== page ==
temperatures,usually in liquid nitrogen temperatures. Cyro-Electrom microscopy is helpful in
studying proteins and other biochemical processes in its actual physiological environment unlike X-rat crystallography which have a retrospective impact on the sample studied because of the
articficially created environment.. Thats why cyro-Electrom microscopy is more valuable than
other technigues.

Negative Staining
Negative staining is an established method especially in diagnostic microscopy where there
is a thin specimen to be contradted with an optically opaque fluid. A negative staining technique
uses an ink to be sprinked over the sample like nigrosin and then to dry the sample,after which it is undergone an electromicroscopic treatment. The target material in the sample is seen light in contrast to the dark background.

Single Particle Analysis
Single particle analysis and electron tomography are the tools used in the structural biological analysis of proteins and other organic macromolecules. Single particle analysis in
transmission electron microscopy examines macromolecules and large proteins as opposed to
electron tomography which observes the sub-cellular portions of the organism. Electron
tomography when used as a single particle anaysis will bridge the gap between optical analysis andelectron microscopic analysis of macromelecules and other sub-cellular organelles.

Mass Spectrometry
Mass spectrometry is an analytical techniques used in the determination of biological
molecules structures and the elemental composition of organic biological moecules such as protein  etc. It employs the method of ionizing the sample and then passing it through an electric field. The charged ionized particles are deflected in the electric field based on their mass to charge ratio.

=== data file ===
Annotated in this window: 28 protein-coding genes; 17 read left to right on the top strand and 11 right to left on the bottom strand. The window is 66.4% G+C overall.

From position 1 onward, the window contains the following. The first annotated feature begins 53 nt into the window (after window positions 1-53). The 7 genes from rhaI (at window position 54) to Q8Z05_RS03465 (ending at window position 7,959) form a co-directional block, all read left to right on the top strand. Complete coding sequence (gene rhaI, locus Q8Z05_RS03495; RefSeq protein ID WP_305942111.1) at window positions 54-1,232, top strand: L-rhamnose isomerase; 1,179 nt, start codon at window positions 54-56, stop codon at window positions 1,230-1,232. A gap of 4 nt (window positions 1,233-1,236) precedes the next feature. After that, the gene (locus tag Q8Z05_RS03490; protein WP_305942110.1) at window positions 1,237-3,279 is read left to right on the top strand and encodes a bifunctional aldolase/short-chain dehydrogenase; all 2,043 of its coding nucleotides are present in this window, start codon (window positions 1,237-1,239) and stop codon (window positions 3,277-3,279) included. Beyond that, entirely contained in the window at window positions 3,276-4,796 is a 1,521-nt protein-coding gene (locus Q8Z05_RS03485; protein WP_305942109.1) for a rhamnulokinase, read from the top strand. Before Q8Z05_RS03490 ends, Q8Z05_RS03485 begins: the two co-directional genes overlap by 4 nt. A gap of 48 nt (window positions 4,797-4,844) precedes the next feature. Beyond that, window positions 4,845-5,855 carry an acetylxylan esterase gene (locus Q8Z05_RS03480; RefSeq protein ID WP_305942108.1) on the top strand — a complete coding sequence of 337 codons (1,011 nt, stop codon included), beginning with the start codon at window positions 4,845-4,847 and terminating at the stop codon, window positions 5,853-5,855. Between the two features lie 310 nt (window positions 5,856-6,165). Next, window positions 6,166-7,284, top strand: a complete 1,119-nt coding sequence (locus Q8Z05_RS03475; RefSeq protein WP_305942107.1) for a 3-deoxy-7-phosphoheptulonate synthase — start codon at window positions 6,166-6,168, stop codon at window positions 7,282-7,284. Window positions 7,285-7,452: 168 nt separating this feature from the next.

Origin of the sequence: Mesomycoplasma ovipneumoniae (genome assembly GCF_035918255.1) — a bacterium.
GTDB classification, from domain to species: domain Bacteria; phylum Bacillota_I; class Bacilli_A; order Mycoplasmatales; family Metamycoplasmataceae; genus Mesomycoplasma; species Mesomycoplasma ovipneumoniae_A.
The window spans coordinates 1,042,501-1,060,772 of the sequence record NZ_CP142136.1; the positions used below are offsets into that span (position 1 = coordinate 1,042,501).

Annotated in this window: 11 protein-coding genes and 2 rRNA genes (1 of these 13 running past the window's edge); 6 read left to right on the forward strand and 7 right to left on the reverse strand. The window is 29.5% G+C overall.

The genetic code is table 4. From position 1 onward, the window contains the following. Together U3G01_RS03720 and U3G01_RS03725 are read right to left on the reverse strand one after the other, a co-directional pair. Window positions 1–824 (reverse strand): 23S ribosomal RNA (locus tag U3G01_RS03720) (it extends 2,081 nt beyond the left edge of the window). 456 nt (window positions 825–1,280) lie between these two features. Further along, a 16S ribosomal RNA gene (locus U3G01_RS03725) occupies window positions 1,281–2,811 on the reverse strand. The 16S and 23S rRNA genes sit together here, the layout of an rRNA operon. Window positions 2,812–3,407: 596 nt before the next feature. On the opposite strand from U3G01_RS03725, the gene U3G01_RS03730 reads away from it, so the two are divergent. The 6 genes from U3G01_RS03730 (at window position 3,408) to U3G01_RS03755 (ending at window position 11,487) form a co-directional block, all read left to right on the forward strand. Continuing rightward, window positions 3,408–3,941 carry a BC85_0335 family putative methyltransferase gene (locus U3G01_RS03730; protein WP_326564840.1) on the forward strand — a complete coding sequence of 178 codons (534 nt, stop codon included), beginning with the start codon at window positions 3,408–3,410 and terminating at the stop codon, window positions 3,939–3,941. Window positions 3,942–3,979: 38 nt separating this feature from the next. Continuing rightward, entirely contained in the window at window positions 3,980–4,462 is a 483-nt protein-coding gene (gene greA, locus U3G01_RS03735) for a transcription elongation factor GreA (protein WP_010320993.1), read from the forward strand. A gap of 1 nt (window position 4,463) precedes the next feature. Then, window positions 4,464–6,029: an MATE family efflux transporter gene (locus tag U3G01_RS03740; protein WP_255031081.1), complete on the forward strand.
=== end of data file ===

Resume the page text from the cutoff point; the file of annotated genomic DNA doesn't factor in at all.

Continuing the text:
Newton second law of motion is applied in the deflection movement phenomenon.

Circular Dichroism
CD spectroscopy is relatively new technique which is based on the difference in the
absorption of left and right circularly polarized light. The phenomenon is seen in the absorption
bonds of optically chiral molecules.It has wide range of applications including structural analysis
of biological molecules etc.

Sodium dodecyle sulphate polyacrylamide gel electrophoresis is a technique widely used in
biological forensics,protein isolation based on protein electrophoretic mobility. Electrophoretic
mobility is a function of length of polypeptide or weight of polyprotein.

In a nutshell, there are growing numbers of techniques in use today by reseachers and
biologists to delve deep into the protein structure and function to get fully acquainted with the life
most important constituent, the Protein. Research is currently under process to know more about the protolytic enzyme that cause Hapatitus C Virus using multiple methodologies. Although we were not able to mention the full set of techniques used in proteinology, but we did make an excellent effort to describe the overall structural based and non structural based techniques to a great deal. Yet  more and more techniques are being discovered to cover the subject of protein studies in great detail. We wish good luck to all the researchers in this field.


Post a Comment